In a gold standard, anybody who has gold can issue such receipts. Suppose the government has gold reserves of 1 tonne. It can issue its own paper receipts, say the ‘dollar’ and define it as equal to 1 gram of gold. This will allow the government to issue 1 million dollars. Similarly, anyone can take out their own paper receipts. If you have 1 tonne of gold, you can take out your own receipts, and label it ‘rupiya’ and define it as 1 kg of gold. This will allow you to print 1000 rupiya. You can take this rupiya to the market and buy goods and services.

Will the market accept your rupiyas as payment? That will depend on your credibility in the market. Say you went to purchase a car and it costs 1 kg gold. You can use your one rupiya to buy the car. The car dealer can later knock at your door and ask you to redeem your one rupiya for 1 kg gold. If you do not redeem your rupiya, your credibility declines, and in the future, market participants may refuse to accept rupiyas.

Does this mean you will starve to death with nobody willing to sell you food? Of course not. Even if the credibility of your rupiya has gone for a toss, you can always turn in your gold to the government and receive dollar in exchange. Or you could turn over your gold to a bank whose currency is widely accepted by the public. Or, you could simply melt your gold into smaller units and use it directly for exchange.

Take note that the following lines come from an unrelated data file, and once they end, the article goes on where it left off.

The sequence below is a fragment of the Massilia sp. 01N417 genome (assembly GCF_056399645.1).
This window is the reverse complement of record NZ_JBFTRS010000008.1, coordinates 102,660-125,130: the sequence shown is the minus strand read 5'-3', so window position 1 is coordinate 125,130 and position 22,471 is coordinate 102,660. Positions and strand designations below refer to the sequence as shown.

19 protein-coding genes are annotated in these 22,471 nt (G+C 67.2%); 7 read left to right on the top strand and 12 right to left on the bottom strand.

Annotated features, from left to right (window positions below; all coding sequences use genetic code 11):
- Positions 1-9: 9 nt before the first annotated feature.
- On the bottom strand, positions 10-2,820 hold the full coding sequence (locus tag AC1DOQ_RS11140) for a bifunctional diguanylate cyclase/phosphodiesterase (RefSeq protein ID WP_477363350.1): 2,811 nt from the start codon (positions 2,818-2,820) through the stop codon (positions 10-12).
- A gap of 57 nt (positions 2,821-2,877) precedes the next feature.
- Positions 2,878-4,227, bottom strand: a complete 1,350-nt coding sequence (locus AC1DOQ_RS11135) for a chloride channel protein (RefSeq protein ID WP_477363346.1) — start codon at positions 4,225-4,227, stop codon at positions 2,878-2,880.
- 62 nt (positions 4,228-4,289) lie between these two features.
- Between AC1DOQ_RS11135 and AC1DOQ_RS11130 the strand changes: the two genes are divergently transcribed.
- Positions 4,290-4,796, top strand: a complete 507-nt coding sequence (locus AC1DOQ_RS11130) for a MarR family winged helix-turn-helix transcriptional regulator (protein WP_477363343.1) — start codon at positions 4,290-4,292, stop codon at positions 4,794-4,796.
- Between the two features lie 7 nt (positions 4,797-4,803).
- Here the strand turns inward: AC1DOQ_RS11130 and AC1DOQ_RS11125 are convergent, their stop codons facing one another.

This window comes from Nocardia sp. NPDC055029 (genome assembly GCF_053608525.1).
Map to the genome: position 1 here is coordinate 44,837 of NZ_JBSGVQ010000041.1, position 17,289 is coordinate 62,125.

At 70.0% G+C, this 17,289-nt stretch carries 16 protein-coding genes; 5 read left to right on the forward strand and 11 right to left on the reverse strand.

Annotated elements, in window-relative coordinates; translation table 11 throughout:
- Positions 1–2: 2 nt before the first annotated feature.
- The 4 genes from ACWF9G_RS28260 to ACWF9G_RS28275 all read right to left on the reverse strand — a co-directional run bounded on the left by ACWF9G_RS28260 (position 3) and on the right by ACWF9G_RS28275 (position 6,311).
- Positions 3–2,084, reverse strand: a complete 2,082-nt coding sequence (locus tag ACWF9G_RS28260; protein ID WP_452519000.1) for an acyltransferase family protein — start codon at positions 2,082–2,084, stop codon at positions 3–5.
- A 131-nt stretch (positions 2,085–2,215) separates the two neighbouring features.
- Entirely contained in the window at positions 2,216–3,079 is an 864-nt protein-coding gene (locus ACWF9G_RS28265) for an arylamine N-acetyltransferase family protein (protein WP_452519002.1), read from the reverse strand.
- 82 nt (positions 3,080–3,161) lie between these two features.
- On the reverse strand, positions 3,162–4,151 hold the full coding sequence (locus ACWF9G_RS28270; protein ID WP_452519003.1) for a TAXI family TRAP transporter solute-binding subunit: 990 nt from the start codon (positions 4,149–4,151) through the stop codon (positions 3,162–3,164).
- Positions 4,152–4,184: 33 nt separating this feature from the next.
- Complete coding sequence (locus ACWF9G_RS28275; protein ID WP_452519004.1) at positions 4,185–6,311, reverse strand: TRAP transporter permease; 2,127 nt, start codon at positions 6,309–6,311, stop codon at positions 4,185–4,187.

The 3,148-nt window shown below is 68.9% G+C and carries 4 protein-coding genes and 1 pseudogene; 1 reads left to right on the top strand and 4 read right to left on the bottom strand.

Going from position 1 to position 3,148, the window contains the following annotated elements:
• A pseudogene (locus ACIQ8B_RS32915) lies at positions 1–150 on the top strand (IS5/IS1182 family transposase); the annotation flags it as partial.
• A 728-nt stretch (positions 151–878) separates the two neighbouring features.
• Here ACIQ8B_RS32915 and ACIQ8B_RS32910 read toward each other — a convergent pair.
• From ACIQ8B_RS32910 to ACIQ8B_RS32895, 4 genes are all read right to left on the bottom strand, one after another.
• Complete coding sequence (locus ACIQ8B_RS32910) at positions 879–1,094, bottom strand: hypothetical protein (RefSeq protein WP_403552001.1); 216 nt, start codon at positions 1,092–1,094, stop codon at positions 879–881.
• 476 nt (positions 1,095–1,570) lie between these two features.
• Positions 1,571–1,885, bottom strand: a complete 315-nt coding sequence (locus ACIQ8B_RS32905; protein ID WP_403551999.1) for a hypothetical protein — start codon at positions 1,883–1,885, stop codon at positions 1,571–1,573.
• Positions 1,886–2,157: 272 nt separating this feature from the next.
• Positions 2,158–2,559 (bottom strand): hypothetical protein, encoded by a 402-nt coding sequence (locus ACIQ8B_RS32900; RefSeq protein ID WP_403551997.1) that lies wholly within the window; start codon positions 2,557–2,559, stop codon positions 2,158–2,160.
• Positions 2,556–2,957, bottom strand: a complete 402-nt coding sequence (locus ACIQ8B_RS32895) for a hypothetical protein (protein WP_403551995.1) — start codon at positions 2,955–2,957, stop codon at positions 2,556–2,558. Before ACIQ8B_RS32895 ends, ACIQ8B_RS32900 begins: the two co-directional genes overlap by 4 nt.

The point I am trying to make here is that in a free market gold standard, the market will decide the paper receipts or currency that will be used. Will there be multitude currencies and chaos? No. History suggests that the market will eventually settle to a few different types of paper receipts. Maybe, only dollars will be used or maybe, currencies issued by certain trust worthy banks will be used. (It may be mentioned here that currency issued by different banks will not be a problem, just as having savings account at different banks is not a problem. Inter bank transactions can take place through a clearing house, as is presently done.)